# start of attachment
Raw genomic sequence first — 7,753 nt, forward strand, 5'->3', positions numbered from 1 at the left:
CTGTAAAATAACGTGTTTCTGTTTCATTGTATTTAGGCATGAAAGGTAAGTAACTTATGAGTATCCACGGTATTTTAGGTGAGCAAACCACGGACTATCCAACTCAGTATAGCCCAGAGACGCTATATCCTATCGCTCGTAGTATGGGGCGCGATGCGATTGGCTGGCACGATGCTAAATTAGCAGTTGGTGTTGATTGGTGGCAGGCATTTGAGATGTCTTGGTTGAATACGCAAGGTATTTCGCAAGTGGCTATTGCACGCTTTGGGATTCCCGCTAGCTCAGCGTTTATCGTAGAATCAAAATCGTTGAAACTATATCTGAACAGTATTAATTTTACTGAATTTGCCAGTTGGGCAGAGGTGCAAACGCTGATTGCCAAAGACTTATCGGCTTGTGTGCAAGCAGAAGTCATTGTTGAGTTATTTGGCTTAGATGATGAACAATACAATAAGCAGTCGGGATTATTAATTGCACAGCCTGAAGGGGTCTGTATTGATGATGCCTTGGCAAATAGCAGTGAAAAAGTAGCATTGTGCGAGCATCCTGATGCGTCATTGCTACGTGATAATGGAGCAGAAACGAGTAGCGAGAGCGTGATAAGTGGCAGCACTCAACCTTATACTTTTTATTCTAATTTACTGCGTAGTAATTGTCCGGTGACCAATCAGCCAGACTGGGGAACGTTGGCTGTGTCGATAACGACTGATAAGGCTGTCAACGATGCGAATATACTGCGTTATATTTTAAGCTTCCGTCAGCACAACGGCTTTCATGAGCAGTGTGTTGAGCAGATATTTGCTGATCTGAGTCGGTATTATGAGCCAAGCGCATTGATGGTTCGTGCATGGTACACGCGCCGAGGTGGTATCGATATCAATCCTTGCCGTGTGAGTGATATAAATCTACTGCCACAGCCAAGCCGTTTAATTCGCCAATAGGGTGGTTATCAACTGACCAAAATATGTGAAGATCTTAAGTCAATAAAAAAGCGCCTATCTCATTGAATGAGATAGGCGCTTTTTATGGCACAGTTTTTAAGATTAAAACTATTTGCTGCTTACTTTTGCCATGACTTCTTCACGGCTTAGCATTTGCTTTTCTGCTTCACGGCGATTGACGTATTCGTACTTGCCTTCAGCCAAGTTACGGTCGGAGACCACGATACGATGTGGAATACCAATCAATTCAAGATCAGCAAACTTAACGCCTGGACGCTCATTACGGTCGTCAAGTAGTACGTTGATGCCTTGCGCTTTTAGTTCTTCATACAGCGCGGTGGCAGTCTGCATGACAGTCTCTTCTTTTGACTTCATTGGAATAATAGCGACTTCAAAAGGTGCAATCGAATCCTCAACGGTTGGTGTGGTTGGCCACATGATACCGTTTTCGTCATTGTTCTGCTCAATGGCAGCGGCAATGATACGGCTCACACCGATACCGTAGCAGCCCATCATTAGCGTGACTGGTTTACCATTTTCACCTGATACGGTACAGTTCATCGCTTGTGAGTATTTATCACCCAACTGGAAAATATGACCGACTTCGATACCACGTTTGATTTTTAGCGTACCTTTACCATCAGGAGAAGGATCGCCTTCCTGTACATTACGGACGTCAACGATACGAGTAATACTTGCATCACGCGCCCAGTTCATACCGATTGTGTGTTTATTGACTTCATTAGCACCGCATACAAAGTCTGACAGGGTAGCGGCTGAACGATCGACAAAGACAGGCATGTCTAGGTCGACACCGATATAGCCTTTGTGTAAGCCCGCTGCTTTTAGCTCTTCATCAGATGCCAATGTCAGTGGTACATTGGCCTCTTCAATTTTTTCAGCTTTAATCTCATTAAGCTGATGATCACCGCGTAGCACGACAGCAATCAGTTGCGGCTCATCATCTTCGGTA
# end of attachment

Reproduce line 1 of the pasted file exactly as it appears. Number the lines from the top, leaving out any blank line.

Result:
Raw genomic sequence first — 7,753 nt, forward strand, 5'->3', positions numbered from 1 at the left: